The Curious Case of the Dangling Modifier

Have you ever been told your modifier is dangling? It’s not an insult or medical condition — dangling modifiers are one of those grammar hurdles that can muddle your intended meaning. A modifier describes, clarifies, or gives detail about a concept. However, if there’s a clause in your sentence with an unclear subject, it’s probably because of a dangling modifier.

Spotting dangling modifiers

Modifiers can usually be identified by location — they apply to the noun nearest them. But when the writer or speaker leaves out the noun they intend to modify, the results can be confusing.

INCORRECT: Having finished dinner, the TV was turned on in the living room.

Who finished dinner? The TV? In this sentence structure, “having finished dinner” is the dangling modifier and we don’t know what it is referring to.

CORRECT: “Having finished dinner, the family turned on the TV in the living room.”
In the corrected example, “having finished dinner” is no longer dangling. It refers to the closest noun, the subject of the following clause. It is modifying “the family” and what they are doing.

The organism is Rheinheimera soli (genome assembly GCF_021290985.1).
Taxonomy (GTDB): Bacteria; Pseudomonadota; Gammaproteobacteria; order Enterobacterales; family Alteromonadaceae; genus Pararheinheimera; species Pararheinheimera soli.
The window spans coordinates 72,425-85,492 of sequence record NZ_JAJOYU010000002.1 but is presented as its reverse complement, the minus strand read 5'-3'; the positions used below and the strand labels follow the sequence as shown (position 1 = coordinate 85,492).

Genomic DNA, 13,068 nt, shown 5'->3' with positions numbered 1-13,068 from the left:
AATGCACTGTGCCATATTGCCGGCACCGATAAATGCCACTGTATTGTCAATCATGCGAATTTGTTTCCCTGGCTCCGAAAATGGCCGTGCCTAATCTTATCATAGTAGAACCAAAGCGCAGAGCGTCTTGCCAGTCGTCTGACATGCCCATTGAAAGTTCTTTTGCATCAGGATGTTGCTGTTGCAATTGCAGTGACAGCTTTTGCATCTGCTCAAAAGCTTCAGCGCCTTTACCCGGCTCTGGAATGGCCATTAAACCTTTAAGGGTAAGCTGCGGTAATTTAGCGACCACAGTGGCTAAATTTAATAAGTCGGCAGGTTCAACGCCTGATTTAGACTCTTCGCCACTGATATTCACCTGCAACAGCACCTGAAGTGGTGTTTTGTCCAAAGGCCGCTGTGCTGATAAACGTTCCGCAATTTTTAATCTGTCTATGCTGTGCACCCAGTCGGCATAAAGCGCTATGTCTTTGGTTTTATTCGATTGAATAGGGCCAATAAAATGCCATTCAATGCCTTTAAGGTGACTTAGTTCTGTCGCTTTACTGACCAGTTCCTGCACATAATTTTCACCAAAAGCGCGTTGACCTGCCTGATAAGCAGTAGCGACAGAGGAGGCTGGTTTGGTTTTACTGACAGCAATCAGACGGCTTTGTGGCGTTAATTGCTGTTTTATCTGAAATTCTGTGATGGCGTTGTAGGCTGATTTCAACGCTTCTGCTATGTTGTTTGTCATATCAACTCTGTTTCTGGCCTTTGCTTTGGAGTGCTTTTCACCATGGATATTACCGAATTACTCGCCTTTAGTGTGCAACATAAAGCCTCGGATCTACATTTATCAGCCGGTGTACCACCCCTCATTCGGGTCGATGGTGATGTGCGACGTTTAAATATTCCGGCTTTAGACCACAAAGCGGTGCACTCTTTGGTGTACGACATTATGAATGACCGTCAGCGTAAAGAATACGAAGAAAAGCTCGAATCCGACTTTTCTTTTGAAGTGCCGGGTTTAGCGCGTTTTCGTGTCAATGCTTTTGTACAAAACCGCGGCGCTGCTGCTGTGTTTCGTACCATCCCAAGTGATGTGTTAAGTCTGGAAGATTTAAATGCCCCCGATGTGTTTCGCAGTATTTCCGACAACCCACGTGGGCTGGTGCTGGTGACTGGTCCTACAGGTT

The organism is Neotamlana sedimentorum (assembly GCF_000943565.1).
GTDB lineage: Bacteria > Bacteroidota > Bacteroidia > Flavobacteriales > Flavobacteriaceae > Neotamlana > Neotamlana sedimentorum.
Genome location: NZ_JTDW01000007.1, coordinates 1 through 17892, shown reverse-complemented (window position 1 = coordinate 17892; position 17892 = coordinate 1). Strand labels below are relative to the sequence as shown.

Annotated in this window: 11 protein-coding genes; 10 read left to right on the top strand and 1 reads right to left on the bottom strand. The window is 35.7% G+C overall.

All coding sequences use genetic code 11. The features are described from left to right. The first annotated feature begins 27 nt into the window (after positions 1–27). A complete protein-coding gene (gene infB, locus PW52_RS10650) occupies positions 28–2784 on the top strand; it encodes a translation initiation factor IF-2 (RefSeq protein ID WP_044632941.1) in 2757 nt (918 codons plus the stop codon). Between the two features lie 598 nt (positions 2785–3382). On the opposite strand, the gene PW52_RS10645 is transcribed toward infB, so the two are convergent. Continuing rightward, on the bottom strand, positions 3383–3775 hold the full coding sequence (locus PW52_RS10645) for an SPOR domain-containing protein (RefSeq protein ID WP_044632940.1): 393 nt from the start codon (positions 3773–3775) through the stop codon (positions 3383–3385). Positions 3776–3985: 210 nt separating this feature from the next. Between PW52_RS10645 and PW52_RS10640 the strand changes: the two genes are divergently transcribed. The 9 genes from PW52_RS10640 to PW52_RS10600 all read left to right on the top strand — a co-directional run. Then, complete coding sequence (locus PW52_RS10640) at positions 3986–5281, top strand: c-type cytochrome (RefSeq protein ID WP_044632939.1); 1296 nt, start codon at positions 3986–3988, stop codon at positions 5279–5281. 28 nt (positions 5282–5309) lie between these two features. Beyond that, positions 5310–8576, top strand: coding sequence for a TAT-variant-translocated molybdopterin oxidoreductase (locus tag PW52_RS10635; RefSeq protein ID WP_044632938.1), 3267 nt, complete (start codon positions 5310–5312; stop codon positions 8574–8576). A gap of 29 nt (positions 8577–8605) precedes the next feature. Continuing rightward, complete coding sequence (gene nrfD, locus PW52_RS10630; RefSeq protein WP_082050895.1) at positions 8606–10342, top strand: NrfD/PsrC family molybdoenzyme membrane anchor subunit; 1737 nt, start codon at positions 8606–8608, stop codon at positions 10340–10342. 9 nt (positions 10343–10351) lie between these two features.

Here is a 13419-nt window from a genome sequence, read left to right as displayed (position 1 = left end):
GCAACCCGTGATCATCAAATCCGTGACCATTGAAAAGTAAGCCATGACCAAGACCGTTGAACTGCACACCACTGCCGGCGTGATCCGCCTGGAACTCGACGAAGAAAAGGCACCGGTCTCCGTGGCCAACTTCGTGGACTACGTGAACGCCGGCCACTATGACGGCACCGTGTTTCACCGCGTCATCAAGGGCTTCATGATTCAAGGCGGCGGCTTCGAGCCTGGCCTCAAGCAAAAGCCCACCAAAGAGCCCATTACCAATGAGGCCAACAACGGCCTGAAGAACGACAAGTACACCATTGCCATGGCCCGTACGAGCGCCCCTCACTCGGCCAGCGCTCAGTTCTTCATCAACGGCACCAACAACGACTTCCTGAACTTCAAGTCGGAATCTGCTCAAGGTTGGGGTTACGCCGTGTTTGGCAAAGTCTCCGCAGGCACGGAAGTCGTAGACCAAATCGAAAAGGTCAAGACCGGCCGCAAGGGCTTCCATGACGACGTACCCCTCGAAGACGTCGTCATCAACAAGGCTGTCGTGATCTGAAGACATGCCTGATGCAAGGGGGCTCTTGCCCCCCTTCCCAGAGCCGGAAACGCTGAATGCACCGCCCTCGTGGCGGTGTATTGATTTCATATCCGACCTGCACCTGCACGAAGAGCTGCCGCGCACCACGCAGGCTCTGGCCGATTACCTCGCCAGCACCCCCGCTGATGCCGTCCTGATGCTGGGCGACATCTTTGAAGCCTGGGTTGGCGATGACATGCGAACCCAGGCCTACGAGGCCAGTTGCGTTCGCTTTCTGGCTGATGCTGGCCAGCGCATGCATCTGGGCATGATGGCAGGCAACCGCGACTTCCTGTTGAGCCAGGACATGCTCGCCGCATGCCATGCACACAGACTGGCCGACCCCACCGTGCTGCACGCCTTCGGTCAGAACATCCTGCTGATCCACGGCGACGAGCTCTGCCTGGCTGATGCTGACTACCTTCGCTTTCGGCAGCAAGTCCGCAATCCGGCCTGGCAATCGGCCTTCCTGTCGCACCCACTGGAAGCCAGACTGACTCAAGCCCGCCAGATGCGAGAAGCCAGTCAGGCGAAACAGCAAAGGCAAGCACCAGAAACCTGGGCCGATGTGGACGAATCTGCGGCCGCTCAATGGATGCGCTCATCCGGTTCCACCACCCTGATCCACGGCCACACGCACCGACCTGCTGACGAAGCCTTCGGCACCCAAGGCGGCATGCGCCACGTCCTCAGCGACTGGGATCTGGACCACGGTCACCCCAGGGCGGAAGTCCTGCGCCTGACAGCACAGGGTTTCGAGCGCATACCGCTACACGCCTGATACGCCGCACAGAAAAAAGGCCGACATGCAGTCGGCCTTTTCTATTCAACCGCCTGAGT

Correcting dangling modifiers

You can correct a dangling modifier by turning the modifying phrase into a complete subordinate clause. That means the modifying phrase must contain a subject and a verb.

INCORRECT: Having overslept again, the bus left without him.

Who overslept? The bus? “Having overslept” is a dangling modifier here. Let’s clean it up.

CORRECT: Sam overslept again, so the bus left without him.

The dangling modifier is corrected by adding a subject (Sam) to the verb (overslept). You could also use a pronoun (he) and the modifier would still be correct.

Another way to correct a dangling modifier is to move around the location of the words. You typically want the modifier to be next to the word it modifies.

INCORRECT: After a long journey, the comfortable bed was perfect for a nap. See More . . .

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